Julia L F Goldstein

How Are You Changing the World?

Summer in Walla Walla

LEED Certification is an admirable goal in designing a new building. Certified buildings are energy-efficient, incorporate water-saving features, and meet a vast array of requirements. The LEED website says that certification “provides a framework to create healthy, highly efficient, and cost-saving green buildings.” But LEED is also supposed to consider the comfort of those who live and work in the building.

This summer, I stayed in a new dorm at Whitman College in Walla Walla, WA while attending the Midsummer Musical Retreat, a music camp for adults. The dorm where I stayed the past two summers was under construction, so most of us spent the week at Stanton Hall. We were told that it didn’t have air conditioning but that the building incorporated features designed to maintain a reasonable temperature while saving energy.

Whatever they did wasn’t sufficient. My third-floor room was a miserable 86 degrees at night with no cross-ventilation. Keeping the window open did little to cool off the room. Even after taking a cold shower and going to bed with wet hair, I wasn’t comfortable enough to get a good night’s sleep. After several nights of this, I took my yoga mat and pillow outdoors and tried to sleep on the lawn. The temperature was better, but the ground was uneven, and then the sprinklers went on at 1 am. These weren’t the sprinklers right near me, but I didn’t want to wait around long enough to get drenched.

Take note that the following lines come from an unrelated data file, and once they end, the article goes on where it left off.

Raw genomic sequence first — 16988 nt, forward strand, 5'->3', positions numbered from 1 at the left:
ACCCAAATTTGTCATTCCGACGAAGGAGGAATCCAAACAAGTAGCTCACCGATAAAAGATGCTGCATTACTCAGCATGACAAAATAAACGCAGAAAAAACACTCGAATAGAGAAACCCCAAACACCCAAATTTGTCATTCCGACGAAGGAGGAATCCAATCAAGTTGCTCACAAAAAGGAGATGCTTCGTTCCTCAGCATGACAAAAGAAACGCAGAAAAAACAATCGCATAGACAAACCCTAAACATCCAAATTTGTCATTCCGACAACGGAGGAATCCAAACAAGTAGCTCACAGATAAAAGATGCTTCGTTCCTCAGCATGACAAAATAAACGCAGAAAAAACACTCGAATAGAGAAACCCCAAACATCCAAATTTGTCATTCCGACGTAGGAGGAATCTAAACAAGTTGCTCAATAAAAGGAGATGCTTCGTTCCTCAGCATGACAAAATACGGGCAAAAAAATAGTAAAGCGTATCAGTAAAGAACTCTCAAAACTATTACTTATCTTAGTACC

The week I spent at Whitman, the temperature wasn’t even as hot as it often gets in Walla Walla in August. The high remained below 100, unlike a previous year when it climbed to 106. That year, I stayed in an air-conditioned dorm, which I especially appreciated given that extensive fires in Eastern Washington severely compromised the air quality. I wouldn’t have wanted to keep my window open.

The college rents out dorm space to many groups holding conferences on campus each summer, so I would think that making guests comfortable should be part of the plan. After returning home, I poked around the Whitman College website to see if I could learn why the college built a brand-new dorm in 2018 without air conditioning. I came across a report called, “Changing Climates: Whitman College’s Pathway to Sustainability,” published in November of 2018.

The report notes that Walla Walla should expect to experience more days per year where the temperature rises above 95 degrees, which suggests, as the report states, “an increased need for cooling.” The report goes on to say, “Currently most of Whitman College’s residence halls don’t have cooling capability.” The logical conclusion from these statements is that newly built halls like Stanton, which opened in fall 2018, should incorporate cooling. To do otherwise makes no sense.

Information in the report and elsewhere on the college website explains some of the environmentally-friendly features of Stanton. The building is highly insulated and uses energy-efficient lighting. Large windows let in sunlight, minimizing the need for artificial lighting and presumably keeping the building warmer during the winter. Solar panels reduce the demand for electricity from the grid. Designers increased the use of recycled materials wherever feasible and limited non-recyclable materials.